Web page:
Things people tell you on a train…

Train

 

 

This time of year I have made a tradition to take the train down to Portland to meet my husband.  We like going down before the craziness of the Holiday season hits, we like the changing leaves, place to stay (the Westin right in town they are wonderful and VERY dog friendly and lovely) and we have our favorite haunts in the city.  I have grown to really enjoy the 3 hour #/- trip on the train.  I always end of talking to someone interesting and the time flies.  This year was no different.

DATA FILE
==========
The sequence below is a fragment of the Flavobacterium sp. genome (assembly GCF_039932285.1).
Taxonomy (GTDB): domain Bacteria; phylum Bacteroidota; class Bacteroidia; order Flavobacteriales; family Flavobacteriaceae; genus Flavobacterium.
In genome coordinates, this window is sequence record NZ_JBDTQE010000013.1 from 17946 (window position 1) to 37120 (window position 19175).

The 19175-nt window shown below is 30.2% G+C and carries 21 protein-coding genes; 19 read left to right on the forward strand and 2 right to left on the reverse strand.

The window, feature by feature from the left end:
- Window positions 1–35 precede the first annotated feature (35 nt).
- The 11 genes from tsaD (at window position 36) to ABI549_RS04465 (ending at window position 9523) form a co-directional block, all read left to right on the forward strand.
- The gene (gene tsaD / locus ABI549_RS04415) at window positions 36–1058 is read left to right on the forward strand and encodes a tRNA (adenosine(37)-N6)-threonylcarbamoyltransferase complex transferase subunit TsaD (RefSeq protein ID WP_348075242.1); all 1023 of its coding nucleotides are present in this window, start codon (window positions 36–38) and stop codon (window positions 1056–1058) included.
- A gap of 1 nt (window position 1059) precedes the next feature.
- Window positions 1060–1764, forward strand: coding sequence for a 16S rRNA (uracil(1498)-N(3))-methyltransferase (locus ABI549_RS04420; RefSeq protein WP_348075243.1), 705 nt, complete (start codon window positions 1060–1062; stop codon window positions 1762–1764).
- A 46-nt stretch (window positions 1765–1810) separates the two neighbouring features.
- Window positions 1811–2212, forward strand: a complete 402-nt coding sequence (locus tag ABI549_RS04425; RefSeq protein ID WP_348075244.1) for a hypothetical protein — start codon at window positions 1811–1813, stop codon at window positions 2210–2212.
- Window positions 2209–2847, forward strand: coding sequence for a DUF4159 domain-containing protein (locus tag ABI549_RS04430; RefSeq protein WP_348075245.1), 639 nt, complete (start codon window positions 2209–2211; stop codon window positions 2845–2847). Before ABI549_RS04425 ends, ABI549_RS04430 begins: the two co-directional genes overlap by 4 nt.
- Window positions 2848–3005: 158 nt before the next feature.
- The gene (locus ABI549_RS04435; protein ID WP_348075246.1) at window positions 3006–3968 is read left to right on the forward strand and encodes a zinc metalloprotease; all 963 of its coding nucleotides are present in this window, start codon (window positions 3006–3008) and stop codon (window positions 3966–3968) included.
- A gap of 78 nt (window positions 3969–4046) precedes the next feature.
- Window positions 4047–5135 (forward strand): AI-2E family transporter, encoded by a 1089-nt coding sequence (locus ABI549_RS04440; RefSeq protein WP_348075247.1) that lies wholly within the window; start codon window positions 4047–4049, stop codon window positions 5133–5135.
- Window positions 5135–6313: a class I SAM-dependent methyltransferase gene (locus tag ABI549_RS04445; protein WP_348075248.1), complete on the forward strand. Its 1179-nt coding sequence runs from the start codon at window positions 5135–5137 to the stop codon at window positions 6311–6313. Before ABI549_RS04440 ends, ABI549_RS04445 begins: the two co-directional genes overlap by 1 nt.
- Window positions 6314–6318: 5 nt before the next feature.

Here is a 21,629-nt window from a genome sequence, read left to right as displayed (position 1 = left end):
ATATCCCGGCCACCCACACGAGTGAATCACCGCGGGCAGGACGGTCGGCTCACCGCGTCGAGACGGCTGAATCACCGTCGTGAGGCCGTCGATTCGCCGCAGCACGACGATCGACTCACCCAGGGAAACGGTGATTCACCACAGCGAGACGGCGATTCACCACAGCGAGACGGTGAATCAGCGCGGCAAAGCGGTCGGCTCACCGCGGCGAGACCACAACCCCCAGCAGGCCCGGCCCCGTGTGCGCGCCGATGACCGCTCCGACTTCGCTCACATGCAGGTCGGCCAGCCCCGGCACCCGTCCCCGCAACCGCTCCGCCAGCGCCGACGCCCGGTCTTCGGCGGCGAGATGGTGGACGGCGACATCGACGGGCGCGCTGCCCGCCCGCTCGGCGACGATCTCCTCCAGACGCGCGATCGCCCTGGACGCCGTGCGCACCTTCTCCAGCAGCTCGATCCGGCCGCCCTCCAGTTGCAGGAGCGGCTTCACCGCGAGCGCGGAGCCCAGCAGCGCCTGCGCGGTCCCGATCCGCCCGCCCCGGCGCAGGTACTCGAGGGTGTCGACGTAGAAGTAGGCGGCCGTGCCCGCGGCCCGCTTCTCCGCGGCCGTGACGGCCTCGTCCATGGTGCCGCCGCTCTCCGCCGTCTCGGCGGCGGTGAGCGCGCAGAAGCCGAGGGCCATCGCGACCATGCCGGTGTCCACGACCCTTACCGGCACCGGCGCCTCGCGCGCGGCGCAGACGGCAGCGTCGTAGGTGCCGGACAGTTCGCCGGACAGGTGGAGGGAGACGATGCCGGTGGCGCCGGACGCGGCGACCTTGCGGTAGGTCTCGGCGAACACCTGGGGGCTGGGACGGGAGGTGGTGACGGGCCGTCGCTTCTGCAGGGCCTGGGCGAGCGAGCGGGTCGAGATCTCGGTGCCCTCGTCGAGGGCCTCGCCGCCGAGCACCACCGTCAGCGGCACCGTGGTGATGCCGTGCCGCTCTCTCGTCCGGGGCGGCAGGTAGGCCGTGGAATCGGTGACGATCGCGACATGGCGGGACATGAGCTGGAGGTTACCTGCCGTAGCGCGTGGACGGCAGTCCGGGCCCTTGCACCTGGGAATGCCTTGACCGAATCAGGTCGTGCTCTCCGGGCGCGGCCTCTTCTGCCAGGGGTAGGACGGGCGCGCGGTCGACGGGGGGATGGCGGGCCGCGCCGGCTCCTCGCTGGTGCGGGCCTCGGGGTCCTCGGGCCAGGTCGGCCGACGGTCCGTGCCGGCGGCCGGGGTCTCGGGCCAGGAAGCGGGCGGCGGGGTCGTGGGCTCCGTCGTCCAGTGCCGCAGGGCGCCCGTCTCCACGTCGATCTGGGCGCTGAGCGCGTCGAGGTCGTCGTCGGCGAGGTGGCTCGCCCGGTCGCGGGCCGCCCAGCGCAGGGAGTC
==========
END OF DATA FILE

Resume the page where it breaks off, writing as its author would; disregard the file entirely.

I was early to the train and had a couple next to me fuss at each other about seemingly his getting her late to the train.  The train was delayed so actually she was fine.  I heard her tell him; “if it was the other way around you’d be furious with me”.  He apologized and she thanked him and remarked that this was the probably the fifth time he’s ever apologized to her and she appreciates it.  The train finally gets in and I amble in and find a nice seat by the window.  You guessed it, the same lady from the lobby sat next to me.  We started in with pleasant easy conversation.  She then began to tell me about her previous marriage, how she met her current husband, why she married him and the compromises she’s made in her life to accommodate him.  She explained that he doesn’t like to travel and therefore he usually takes her to the train to visit her family in Portland once a year.  She tells me he’s miserable without her, so she doesn’t go more than once a year and doesn’t stay long.  There is a 13 year age difference between them and he’s quite medically compromised.  She really enjoys her family and speaks lovingly of her sister and nieces and how much she enjoys spending time them.  I suggested to her that maybe a friend her husband’s could stay with him to accommodate more time with her family.  She told me, “oh, he’d never go for that and besides he’s never really had any friends.  He’s kind of a bear”.  We just passed Vancouver WA. when she unprompted relaid her fear of being her husband’s caregiver.  “He’s a big man and he will just make my life miserable I’m sure”.   Not to be deterred, I once again made my attempt to be influential with my passenger friend.  I shared some specific examples I knew of when people benefited from having a plan in place for caregiving “just in case”.  I also mentioned to her that folks with strong social support fair better well into retirement.  I assured her that there are others that feel the way she does.  I gave her my card and encouraged her to contact me as I’d be happy to give her a recommendation.  I sure hope she does.